Drawing and Learning about Wasps

 

My two sweet nephews came to stay with us for four nights and we included them in our wasp lesson as well as everything else we did. We usually always start our Unit Studies with watching some educational videos on YouTube or watching a video on how to draw what we are learning. This is one  my favorite part of the unit study because it is very relaxed. Two of my children like watching the step by step drawing videos we do and the other two don’t. What I usually do is print out lots of pictures of our topic and let them choose. Also, oftentimes the art videos don’t have a person speaking so I’ll turn the volume down on the art video and let them listen to a video about wasps or I’ll read to them.

 

 

 

Candle Making

 

A week before doing our wasp unit we went to an Gold Mining town that taught us how to make our own candles. It was so fun to do. We placed flowers on our candles during that event but I thought we could place wasp nest pieces on our candle. Now I know candles don’t have anything to do with wasps but I thought it would be fun to do at home.
For this project you only need 4 ingredients. You need pieces of an wasp hive, wax, and candle wick, and stick. You want to place candle wax into a pot that you don’t care about. This activity is best done outside because it does get messy. Once the candle wax has melted you can start the process. You need another bowl with cold water. Tie a piece of candle wick unto the stick. Place the candle wick in the candle wax and then in the cold water. You want to repeat this process many times. with every time your candle will get thicker. When your done, place your candle in warm wax then apply the wasp nest pieces and place the candle back onto the warm wax.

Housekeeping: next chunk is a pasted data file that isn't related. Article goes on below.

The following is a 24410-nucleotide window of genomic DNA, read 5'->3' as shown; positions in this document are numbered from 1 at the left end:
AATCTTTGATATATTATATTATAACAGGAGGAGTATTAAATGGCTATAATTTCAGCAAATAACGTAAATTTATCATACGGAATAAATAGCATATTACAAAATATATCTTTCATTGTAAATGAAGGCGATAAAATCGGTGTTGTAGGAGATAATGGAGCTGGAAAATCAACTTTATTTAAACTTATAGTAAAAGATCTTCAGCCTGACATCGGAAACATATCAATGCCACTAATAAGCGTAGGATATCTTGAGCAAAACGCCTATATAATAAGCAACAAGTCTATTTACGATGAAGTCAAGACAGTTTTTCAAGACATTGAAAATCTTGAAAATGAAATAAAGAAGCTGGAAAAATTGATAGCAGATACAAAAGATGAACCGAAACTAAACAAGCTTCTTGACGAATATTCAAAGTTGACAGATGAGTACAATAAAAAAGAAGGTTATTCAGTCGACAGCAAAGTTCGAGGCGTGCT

If you want to get your children tired and it is too hot to go outside than make candles. We laughed so hard because they had to go around that table over 50 times and towards the end they got so creative. They lined the chairs and while they waited for their turn they sat.

 

 

 

English : Gall Ink